- Sound approachable.First-person is often recommended as more interactive and inviting, although some professionals prefer a third-person summary. While retaining your professionalism, sound like someone recruiters, hiring managers, clients and other potential connections would like to meet. Avoid jargon, unless you are only seeking roles for which such jargon is expected (i.e., only outsiders use the long form of a phrase).
- Write how people read.People read differently on screens and devices. Short paragraphs with easily digestible words are always a better choice. If your role is highly complex, don’t dumb it down, but strive to make it readable.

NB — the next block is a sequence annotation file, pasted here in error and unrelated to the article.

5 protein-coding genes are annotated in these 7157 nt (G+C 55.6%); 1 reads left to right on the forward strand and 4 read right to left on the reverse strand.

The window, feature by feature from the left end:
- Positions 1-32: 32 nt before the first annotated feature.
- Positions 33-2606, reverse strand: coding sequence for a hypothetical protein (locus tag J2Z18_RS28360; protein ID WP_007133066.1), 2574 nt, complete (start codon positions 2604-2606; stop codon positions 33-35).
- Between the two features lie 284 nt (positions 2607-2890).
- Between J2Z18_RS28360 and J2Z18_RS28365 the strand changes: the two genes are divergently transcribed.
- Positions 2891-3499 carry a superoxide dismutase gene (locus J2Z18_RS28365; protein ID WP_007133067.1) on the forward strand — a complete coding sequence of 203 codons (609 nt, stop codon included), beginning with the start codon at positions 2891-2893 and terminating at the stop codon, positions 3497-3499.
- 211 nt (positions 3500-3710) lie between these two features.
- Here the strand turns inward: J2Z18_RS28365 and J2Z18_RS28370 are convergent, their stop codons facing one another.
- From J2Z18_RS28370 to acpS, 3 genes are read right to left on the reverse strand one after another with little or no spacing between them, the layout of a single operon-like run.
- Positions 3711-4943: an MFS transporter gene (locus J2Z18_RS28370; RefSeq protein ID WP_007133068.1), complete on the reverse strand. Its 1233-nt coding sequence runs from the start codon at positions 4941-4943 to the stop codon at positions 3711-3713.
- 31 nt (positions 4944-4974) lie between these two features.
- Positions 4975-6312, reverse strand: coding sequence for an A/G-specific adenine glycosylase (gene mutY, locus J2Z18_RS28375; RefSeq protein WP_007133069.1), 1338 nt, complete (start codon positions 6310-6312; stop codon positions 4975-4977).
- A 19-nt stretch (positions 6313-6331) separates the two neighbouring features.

- Include keywords artfully. Job descriptions can help you define the keywords and concepts that are relevant to your audience. Don’t stuff your profile with keywords, but make sure to include them so you are found in a keyword search based on your target roles.
- Reflect accomplishments. If information is or can be made public, include anything that constitutes “bragging rights” for your career. Don’t show off, but don’t undersell yourself either. In general, try to quantify your accomplishments in a meaningful way that demonstrates you bring results.
- Avoid the “resume dump.”While algorithms improve every day, and LinkedIn is a recruiting tool that threatens to obviate the traditional resume, the style of LinkedIn is different. Strive to reveal information that places you as a competitive candidate without sounding like your profile is simply a job search marketing tool (even if it is). If this is unclear, refer back to No. 5 above.